The bellwether BSE Sensex plunged over 563 points and the NSE Nifty fell below the psychological 7,700-mark in early trade today as retail investors booked profits after amid sustained capital outflows by foreign funds.
A weak trend on other Asian markets as investors turned cautious ahead of the US job data to be released later in the day, also triggered selling by participants.
The 30-share barometer, which gained 311.22 points in the previous session, tanked 563 points, or 2.18 per cent, to 25,201.9. All the sectoral indices, led by realty and bankex, were trading in the negative zone with losses of up to 3.75 per cent.
The National Stock Exchange index Nifty dipped below the crucial 7,700-mark by falling 134.10 points, or 2.15 per cent, to 7,655.05.
Brokers said besides profit-booking by speculators and sustained capital outflows by foreign funds, a weak trend on other Asian bourses with investors awaiting a key US jobs report influenced sentiments here.
The European Central Bank indicating that it could expand its stimulus also weighed on the market sentiment, they said.
Brokers also said that fears of poor agriculture output as monsoon deficit widened triggered selling in stocks.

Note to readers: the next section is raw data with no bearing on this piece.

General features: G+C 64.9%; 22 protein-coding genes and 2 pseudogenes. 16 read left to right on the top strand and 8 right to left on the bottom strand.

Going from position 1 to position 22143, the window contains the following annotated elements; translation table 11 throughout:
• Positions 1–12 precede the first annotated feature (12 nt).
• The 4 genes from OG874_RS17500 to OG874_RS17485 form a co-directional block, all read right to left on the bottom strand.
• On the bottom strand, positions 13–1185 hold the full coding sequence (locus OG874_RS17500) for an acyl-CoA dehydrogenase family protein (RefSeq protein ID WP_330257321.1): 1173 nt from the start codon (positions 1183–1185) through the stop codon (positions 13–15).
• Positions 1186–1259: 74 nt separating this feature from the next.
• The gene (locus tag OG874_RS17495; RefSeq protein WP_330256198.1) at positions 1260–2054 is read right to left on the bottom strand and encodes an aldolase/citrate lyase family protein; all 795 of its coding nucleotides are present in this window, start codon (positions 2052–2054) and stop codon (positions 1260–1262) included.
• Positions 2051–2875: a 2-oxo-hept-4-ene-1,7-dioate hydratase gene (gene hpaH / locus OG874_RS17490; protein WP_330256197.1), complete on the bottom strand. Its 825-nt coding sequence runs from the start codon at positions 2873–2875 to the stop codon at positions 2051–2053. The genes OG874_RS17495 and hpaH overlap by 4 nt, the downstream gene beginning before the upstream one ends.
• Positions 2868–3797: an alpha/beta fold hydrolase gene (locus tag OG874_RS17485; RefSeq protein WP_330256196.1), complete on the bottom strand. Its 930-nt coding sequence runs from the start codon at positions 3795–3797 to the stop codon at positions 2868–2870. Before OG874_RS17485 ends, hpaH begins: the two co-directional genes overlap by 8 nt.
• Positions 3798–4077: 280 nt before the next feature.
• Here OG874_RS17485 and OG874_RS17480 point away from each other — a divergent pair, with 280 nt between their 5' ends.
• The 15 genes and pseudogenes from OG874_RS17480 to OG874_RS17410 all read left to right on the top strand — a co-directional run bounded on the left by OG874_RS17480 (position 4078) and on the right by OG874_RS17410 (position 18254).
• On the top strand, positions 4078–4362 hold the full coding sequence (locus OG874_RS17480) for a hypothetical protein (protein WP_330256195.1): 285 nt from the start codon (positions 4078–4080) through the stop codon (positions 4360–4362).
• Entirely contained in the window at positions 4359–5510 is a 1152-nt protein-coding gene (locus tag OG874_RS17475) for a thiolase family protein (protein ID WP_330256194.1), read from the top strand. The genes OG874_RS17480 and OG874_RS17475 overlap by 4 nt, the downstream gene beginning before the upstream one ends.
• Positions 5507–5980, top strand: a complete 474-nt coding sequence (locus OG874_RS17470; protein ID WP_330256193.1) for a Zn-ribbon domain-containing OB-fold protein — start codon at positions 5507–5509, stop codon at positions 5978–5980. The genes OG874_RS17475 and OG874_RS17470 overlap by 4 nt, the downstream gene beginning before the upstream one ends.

Among other Asian markets, Japan's Nikkei was trading 1.13 per cent down, while Hong Kong's Hang Seng shed 0.19 per cent in early trade today.
The US Dow Jones Industrial Average, however, ended 0.14 per cent higher in yesterday's trade.
The rupee strengthened by 14 paise to 66.10 against the dollar in early trade on fresh selling of the US currency by exporters and banks.
The rupee had closed down by 5 paise at 66.24 against dollar at the Interbank Foreign Exchange yesterday.
Exporters and banks selling the US currency supported the rupee in early trade, dealers said, adding that the dollar's weakness against major world currencies also strengthened the rupee sentiment.
Domestic equity markets opened with losses which capped the rupee gains, they said.
The benchmark BSE Sensex fell by 227.25 points, or 0.88 per cent, to 25,537.53 in early trade.